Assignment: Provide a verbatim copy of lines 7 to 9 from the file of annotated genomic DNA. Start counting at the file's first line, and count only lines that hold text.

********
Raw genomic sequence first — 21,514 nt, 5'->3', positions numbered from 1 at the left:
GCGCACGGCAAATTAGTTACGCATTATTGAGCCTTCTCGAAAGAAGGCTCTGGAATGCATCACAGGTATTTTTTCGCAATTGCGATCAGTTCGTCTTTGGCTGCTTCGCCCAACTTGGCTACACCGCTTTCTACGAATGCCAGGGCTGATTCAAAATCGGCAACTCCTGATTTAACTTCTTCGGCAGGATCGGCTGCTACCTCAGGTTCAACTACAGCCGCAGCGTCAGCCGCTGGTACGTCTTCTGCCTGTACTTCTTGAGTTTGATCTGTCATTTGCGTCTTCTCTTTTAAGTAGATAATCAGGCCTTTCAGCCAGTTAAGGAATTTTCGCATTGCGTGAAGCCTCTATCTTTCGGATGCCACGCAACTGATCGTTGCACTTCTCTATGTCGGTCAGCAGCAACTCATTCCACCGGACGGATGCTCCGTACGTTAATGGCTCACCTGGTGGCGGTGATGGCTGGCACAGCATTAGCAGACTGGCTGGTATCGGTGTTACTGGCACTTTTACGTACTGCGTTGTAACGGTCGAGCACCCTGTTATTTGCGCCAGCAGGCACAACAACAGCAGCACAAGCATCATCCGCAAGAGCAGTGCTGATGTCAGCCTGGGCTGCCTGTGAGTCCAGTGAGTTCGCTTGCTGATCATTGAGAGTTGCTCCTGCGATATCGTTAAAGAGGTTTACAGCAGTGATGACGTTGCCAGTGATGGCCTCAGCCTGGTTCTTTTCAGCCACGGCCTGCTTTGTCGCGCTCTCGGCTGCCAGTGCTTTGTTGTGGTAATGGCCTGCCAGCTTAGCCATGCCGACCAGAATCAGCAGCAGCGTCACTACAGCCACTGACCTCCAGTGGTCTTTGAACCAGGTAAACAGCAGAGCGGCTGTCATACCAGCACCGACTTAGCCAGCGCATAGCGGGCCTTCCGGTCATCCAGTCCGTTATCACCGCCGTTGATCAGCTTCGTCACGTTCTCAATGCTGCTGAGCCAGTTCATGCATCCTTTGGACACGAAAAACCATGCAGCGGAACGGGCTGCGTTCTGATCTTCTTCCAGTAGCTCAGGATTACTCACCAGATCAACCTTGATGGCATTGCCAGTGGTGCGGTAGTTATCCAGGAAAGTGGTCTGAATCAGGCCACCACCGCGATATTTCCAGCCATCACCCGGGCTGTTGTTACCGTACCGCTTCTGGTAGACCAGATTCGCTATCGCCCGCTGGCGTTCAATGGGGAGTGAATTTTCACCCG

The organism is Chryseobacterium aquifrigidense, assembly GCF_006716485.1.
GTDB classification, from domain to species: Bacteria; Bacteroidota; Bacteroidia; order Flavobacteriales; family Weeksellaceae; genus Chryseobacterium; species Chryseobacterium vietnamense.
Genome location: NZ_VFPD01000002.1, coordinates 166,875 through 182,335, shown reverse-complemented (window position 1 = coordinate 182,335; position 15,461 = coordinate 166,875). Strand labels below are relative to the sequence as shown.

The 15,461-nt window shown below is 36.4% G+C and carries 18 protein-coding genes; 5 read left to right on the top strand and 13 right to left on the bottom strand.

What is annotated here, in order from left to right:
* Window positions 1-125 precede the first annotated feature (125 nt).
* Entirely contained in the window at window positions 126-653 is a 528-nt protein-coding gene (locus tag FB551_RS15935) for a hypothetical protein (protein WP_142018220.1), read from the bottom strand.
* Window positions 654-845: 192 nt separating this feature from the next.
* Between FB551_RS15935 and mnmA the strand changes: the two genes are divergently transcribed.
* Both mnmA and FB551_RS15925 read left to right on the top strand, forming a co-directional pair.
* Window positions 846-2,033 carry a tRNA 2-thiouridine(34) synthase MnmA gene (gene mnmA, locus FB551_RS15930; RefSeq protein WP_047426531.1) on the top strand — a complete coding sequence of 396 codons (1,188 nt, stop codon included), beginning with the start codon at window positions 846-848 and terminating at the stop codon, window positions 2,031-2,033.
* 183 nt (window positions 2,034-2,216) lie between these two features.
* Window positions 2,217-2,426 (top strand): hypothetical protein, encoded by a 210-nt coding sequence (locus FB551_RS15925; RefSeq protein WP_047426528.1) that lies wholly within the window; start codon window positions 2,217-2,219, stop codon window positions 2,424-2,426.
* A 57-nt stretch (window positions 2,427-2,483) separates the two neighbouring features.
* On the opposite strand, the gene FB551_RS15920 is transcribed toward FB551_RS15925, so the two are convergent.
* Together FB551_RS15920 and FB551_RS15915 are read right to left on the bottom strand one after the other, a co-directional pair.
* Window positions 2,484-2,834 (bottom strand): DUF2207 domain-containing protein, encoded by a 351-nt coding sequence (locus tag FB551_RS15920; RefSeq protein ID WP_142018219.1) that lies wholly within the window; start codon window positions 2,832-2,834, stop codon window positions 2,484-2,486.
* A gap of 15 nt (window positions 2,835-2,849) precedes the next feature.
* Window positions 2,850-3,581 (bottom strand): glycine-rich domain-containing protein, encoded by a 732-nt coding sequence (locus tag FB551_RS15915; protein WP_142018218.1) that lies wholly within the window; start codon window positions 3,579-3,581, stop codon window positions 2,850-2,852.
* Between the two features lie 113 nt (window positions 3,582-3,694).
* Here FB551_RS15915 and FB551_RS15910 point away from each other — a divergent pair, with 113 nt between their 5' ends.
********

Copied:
What is annotated here, in order from left to right:
* Window positions 1-125 precede the first annotated feature (125 nt).
* Entirely contained in the window at window positions 126-653 is a 528-nt protein-coding gene (locus tag FB551_RS15935) for a hypothetical protein (protein WP_142018220.1), read from the bottom strand.